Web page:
I made the mistake, or perhaps had the good fortune, of sharing a post by a friend on Facebook©. This friend, a candidate for Congress, opined about the lack of direction on health care in the current federal administration.
He was incredibly accurate in his description, of course. And, although I only shared it with mostly like-minded friends on Facebook©, some others began commenting on the post.
The discussion, if that is what one calls it on The Facebook these days, devolved into a debate on whether health care was a right in America. It begged the question: Where is the nation headed on healthcare?
Since 2001, Gallop has asked the exact same question of Americans: “Do you think it is the responsibility of the federal government to make sure all Americans have healthcare coverage or is that not their responsibility?”
Not surprisingly, the number has fluctuated over the past 19 years, from a low of 47% of Americans believing it IS a Federal responsibility, to a high water mark of 69%.
Interestingly, for those who believe it is not the job of the federal government to ensure healthcare for all Americans, the number also has been between 28%, to a high of 50%: both being 22-point differences.
In 2019, 54% of Americans believed it was the government’s responsibility and 45% disagreed. This number is bound to change with the Covid-19 pandemic ongoing and the federal government’s tardiness and ignorance.
Additionally, since 2015, a majority of Americans have felt that it is the responsibility of the federal government to make sure all Americans have healthcare coverage. And this is both before and after the election of Donald Trump to the presidency.
The other issue is affordability of health care in the nation. Since 2001, for only one year, were a majority of Americans satisfied with the availability of affordable health care in America. That year was 2014. Also, since 2018, 60% or more of Americans have been dissatisfied with its availability.
Moreover, since 1993, not less than 71% of Americans have been dissatisfied with the total cost of health care in the country. The latest Gallop poll indicated 74% were dissatisfied in November 2019. The year before, the number had been 79%.
Indeed, these numbers seem to coincide with a similar number of Americans who believe the U.S. healthcare system today is either in crisis or has major problems. That same November 2019 poll showed 63% of Americans held that view, while only 35% said the system had minor problems.
The issue of a government-run health care system, however, is apparently not the solution, according to a solid majority of American citizens. Only one time in the survey’s nine years, has a majority of Americans thought it was. Otherwise, from 2010 through 2019, between 53 and 61% of Americans preferred a healthcare system based mostly on private health insurance. In the year when a majority supported neither system, a plurality still preferred a private health insurance run system.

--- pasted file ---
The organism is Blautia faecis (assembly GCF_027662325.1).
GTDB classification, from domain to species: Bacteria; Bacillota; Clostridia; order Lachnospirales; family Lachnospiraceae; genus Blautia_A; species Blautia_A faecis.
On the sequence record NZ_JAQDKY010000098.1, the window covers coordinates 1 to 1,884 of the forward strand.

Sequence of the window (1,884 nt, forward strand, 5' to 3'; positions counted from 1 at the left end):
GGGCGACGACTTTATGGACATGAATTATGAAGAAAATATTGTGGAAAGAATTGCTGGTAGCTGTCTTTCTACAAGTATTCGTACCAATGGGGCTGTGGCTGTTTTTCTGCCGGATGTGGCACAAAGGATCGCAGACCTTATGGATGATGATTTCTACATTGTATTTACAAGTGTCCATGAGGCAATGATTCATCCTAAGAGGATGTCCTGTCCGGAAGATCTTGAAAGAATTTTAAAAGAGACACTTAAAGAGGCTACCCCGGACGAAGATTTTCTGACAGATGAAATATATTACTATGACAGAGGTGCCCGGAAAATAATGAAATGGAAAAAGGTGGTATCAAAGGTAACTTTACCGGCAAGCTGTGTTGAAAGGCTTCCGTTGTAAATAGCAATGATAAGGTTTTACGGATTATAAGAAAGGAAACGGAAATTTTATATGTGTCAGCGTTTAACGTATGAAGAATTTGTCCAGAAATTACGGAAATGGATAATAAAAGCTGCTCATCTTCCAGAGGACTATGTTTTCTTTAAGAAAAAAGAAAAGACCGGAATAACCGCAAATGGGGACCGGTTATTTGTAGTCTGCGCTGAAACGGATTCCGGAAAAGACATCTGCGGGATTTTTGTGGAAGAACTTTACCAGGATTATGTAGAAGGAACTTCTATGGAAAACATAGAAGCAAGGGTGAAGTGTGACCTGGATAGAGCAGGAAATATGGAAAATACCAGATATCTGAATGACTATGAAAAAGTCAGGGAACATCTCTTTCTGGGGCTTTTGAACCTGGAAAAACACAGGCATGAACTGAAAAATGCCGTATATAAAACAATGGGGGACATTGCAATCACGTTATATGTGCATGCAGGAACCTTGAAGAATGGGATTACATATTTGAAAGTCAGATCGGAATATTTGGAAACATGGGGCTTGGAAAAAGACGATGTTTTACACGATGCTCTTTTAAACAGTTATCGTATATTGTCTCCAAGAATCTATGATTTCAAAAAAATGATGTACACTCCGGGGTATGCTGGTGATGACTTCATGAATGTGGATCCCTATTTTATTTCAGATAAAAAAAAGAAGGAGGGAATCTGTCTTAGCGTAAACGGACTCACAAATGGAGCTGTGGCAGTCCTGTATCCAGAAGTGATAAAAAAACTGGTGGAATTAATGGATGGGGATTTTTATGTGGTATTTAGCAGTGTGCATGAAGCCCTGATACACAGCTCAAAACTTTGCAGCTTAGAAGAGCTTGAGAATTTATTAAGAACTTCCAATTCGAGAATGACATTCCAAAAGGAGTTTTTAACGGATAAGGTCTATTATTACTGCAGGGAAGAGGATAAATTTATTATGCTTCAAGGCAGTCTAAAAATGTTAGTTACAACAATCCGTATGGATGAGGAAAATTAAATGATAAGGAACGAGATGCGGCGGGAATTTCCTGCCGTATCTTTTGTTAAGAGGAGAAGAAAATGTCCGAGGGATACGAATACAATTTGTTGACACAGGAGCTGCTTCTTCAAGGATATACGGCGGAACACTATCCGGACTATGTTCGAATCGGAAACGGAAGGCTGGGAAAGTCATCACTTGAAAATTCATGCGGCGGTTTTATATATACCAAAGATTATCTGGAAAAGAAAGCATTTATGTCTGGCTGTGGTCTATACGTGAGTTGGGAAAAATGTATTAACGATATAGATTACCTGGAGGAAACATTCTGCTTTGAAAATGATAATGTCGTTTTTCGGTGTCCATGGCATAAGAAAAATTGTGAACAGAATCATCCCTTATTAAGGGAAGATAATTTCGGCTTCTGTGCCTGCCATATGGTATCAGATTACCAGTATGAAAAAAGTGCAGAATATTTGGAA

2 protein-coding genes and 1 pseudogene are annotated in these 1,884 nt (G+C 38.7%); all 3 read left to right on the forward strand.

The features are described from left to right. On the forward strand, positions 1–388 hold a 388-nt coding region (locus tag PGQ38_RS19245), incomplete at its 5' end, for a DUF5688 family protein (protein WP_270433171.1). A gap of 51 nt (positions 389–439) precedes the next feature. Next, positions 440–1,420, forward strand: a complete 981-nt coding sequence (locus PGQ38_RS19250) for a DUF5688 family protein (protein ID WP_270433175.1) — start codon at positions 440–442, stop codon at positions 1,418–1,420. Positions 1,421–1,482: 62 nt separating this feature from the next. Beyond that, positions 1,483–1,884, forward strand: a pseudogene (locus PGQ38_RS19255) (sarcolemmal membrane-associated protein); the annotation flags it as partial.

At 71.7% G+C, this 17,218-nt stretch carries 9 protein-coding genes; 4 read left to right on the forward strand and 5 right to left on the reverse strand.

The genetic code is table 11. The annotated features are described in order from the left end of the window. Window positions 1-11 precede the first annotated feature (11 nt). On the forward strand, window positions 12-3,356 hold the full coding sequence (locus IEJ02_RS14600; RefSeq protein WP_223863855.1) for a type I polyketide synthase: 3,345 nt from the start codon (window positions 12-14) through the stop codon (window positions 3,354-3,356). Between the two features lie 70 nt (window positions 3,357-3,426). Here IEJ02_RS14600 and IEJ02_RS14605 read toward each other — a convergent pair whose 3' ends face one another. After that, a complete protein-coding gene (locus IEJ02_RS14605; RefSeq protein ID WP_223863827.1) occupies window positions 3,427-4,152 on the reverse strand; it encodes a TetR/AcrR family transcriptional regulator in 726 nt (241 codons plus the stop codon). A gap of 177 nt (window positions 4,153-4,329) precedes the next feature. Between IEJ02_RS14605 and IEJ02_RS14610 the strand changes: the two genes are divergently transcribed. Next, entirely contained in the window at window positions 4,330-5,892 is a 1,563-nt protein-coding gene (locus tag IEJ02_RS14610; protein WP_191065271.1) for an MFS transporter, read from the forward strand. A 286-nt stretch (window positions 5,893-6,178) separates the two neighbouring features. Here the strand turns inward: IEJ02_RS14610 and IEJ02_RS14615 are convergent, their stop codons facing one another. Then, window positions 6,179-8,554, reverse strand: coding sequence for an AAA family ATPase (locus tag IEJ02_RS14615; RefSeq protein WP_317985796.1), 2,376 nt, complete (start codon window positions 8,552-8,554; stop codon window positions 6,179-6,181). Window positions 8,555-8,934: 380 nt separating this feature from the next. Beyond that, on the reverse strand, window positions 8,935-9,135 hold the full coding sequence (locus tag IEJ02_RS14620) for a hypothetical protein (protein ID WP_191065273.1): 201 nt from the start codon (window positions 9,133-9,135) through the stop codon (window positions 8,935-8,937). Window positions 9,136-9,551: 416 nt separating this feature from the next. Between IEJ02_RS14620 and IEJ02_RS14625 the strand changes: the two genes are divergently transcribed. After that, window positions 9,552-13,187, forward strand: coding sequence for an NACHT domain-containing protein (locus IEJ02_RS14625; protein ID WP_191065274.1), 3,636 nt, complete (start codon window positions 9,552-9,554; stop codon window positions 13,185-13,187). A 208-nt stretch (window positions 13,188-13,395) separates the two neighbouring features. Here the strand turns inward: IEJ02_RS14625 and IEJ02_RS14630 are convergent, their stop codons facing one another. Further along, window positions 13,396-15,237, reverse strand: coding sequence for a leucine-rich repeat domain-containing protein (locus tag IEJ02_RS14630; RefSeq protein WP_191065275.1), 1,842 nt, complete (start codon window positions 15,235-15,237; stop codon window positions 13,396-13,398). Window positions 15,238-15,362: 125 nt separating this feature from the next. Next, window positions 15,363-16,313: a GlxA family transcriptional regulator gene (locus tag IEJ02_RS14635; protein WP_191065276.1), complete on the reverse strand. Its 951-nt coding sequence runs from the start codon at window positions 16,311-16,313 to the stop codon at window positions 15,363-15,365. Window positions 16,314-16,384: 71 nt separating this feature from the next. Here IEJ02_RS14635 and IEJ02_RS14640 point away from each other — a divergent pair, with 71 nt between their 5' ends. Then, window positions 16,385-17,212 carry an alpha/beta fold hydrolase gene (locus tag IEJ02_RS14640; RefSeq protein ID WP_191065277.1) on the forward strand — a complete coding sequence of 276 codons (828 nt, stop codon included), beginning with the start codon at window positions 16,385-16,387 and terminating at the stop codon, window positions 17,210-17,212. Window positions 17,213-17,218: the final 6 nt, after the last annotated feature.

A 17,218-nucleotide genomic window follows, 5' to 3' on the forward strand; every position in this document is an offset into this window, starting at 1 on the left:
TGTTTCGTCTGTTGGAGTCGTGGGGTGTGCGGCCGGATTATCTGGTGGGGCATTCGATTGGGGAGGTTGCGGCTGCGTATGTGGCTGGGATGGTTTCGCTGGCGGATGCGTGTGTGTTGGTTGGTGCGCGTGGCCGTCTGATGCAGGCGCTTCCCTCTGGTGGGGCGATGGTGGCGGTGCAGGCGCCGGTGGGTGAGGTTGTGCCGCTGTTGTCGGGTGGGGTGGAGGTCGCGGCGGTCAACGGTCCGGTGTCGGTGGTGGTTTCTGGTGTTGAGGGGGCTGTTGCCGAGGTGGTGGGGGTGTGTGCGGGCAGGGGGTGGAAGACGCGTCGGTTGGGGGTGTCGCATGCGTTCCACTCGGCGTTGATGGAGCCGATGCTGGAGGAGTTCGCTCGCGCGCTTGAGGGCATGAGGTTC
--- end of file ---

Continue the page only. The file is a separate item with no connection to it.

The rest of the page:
And this appears to be where the real question lingers going into the 2020 election and the outcome of this pandemic. Will these numbers finally flip? Or, will the Democrat’s idea of morphing the Affordable Care Act (ACA) into a system where individuals can buy into the Medicare system, reap dividends?
At one point during the presidential primary season, the GOP made a huge deal of labeling Bernie Sanders’ campaign as one of socialism, in order to cast the campaign as capitalism v. socialism: which these numbers regarding government-run health insurance would seem to suggest is a winning strategy.
The chaos of the pandemic has underscored that not everyone can pay for the tests, and not everyone is getting tested. The only organization that can do so effectively, efficiently and completely, is the government, through a system where all of the tests are paid for by one entity or another. If people think they can’t afford a test, they won’t go get one. If people are turned away from being tested because they have no type of insurance, they won’t get one. Yet, these are answers that epidemiologists must have in order to accurately know the numbers and to isolate and control the spread of the virus. The current system is flawed, and the GOP has no remedy for this.
While the debate rages on between government-run health care or government-based health insurance, we should look to the numbers taken – not by the election results in November- but by the Gallup poll questions regarding health care. Will these numbers be forever changed by this pandemic, and will they spell the end of the Americans belief in the private insurance health system in the United States?